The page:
input increases. Because the smallest motor neurons innervate
the slow-oxidative motor units (see Table 9–3), these motor
units are recruited fi rst, followed by fast-oxidative-glycolytic
motor units, and fi nally, during very strong contractions, by
fast-glycolytic motor units (see Figure 9–26).
Thus, during moderate-strength contractions, such as
those that occur in most endurance types of exercise, relatively
few fast-glycolytic motor units are recruited, and most of the
activity occurs in the more fatigue-resistant oxidative fi bers. The
large fast-glycolytic motor units, which fatigue rapidly, begin to
be recruited when the intensity of contraction exceeds about 40
percent of the maximal tension the muscle can produce.
In summary
, the neural control of whole-muscle ten-
sion involves (1) the frequency of action potentials in individ-
ual motor units (to vary the tension generated by the fi bers in
that unit) and (2) the recruitment of motor units (to vary the
number of active fi bers). Most motor neuron activity occurs
in bursts of action potentials, which produce tetanic contrac-
tions of individual motor units rather than single twitches.
Recall that the tension of a single fi ber increases only three- to
fi vefold when going from a twitch to a maximal tetanic con-
traction. Therefore, varying the frequency of action potentials
in the neurons supplying them provides a way to make only
three- to fi vefold adjustments in the tension of the recruited
motor units. The force a whole muscle exerts can be varied
over a much wider range than this, from very delicate move-
ments to extremely powerful contractions, by recruiting motor
units. Thus, recruitment provides the primary means of vary-
ing tension in a whole muscle. Recruitment is controlled by the
central commands from the motor centers in the brain to the
various motor neurons (Chapter 10).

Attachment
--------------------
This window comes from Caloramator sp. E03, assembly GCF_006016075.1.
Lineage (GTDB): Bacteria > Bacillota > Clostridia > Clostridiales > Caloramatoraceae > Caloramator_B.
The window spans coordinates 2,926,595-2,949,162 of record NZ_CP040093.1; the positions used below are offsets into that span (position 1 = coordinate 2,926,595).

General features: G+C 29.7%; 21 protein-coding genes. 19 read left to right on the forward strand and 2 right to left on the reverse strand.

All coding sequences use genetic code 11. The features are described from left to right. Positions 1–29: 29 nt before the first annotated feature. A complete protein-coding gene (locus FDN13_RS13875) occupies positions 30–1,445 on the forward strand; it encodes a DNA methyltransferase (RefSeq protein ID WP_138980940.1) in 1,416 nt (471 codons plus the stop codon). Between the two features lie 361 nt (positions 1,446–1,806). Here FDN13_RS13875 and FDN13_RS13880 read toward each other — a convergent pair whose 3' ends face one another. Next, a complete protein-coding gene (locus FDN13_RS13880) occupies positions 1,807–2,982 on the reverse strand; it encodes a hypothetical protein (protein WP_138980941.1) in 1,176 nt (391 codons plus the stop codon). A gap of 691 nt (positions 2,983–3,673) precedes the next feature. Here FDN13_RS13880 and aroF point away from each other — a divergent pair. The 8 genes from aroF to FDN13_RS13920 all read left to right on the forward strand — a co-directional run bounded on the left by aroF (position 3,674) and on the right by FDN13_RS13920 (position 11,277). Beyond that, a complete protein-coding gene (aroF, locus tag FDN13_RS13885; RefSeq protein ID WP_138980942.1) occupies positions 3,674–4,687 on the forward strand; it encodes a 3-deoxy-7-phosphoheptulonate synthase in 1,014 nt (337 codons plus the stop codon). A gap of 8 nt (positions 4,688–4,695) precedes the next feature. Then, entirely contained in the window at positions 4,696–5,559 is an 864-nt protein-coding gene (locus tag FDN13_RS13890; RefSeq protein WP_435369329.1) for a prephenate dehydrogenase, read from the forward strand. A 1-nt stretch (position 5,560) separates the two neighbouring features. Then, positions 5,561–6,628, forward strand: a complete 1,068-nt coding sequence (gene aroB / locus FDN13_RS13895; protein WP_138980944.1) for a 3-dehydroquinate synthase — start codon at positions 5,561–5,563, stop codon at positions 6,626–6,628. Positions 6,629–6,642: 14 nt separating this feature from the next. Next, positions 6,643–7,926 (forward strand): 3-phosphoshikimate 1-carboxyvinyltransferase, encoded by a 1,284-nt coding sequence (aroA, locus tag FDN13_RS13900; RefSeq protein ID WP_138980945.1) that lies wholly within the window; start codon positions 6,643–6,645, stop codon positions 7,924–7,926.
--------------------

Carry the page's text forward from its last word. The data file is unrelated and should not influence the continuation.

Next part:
Control of Shortening Velocity
As we saw earlier, the velocity at which a single muscle fi ber short-
ens is determined by (1) the load on the fi ber and (2) whether
the fi ber is a fast or slow fi ber. Translated to a whole muscle,
these characteristics become (1) the load on the whole muscle
and (2) the types of motor units in the muscle. For the whole
muscle, however, recruitment becomes a third very important
factor, one that explains how the shortening velocity can be
varied from very fast to very slow even though the load on the
muscle remains constant. Consider, for the sake of illustration,
a muscle composed of only two motor units of the same size
and fi ber type. One motor unit by itself will lift a 4-g load
more slowly than a 2-g load because the shortening velocity
decreases with increasing load. When both units are active and
a 4-g load is lifted, each motor unit bears only half the load,
and its fi bers will shorten as if it were lifting only a 2-g load. In
other words, the muscle will lift the 4-g load at a higher veloc-
ity when both motor units are active. Recruitment of motor
units thus leads to increases in both force and velocity.
Muscle Adaptation to Exercise
The regularity with which a muscle is used, as well as the dura-
tion and intensity of its activity, affect the properties of the
muscle. If the neurons to a skeletal muscle are destroyed or the
neuromuscular junctions become nonfunctional, the dener-
vated muscle fi
bers will become progressively smaller in diam-
eter, and the amount of contractile proteins they contain will
decrease. This condition is known as